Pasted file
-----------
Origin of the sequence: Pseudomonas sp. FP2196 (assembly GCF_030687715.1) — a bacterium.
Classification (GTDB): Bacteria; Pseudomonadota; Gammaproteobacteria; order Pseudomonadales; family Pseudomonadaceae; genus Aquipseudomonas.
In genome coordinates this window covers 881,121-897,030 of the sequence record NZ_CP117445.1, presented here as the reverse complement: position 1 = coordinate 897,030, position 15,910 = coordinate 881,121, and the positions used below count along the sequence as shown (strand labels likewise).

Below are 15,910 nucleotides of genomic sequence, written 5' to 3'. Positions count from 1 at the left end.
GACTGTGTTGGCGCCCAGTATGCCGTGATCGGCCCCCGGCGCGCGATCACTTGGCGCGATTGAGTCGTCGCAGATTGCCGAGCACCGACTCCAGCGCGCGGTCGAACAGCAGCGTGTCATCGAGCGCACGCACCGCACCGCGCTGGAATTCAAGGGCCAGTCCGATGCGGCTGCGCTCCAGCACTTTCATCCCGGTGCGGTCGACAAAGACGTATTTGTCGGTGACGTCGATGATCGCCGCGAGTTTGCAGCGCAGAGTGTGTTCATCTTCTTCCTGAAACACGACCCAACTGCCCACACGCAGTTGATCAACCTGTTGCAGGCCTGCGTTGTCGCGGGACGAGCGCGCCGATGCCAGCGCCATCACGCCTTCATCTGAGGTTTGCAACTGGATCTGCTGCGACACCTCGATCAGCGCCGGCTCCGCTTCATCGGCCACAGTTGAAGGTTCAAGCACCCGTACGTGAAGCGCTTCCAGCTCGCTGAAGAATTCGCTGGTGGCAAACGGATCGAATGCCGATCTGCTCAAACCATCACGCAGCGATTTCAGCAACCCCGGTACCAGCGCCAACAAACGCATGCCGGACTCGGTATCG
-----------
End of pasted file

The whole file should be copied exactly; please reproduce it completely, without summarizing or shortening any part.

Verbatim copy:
Origin of the sequence: Pseudomonas sp. FP2196 (assembly GCF_030687715.1) — a bacterium.
Classification (GTDB): Bacteria; Pseudomonadota; Gammaproteobacteria; order Pseudomonadales; family Pseudomonadaceae; genus Aquipseudomonas.
In genome coordinates this window covers 881,121-897,030 of the sequence record NZ_CP117445.1, presented here as the reverse complement: position 1 = coordinate 897,030, position 15,910 = coordinate 881,121, and the positions used below count along the sequence as shown (strand labels likewise).

Below are 15,910 nucleotides of genomic sequence, written 5' to 3'. Positions count from 1 at the left end.
GACTGTGTTGGCGCCCAGTATGCCGTGATCGGCCCCCGGCGCGCGATCACTTGGCGCGATTGAGTCGTCGCAGATTGCCGAGCACCGACTCCAGCGCGCGGTCGAACAGCAGCGTGTCATCGAGCGCACGCACCGCACCGCGCTGGAATTCAAGGGCCAGTCCGATGCGGCTGCGCTCCAGCACTTTCATCCCGGTGCGGTCGACAAAGACGTATTTGTCGGTGACGTCGATGATCGCCGCGAGTTTGCAGCGCAGAGTGTGTTCATCTTCTTCCTGAAACACGACCCAACTGCCCACACGCAGTTGATCAACCTGTTGCAGGCCTGCGTTGTCGCGGGACGAGCGCGCCGATGCCAGCGCCATCACGCCTTCATCTGAGGTTTGCAACTGGATCTGCTGCGACACCTCGATCAGCGCCGGCTCCGCTTCATCGGCCACAGTTGAAGGTTCAAGCACCCGTACGTGAAGCGCTTCCAGCTCGCTGAAGAATTCGCTGGTGGCAAACGGATCGAATGCCGATCTGCTCAAACCATCACGCAGCGATTTCAGCAACCCCGGTACCAGCGCCAACAAACGCATGCCGGACTCGGTATCG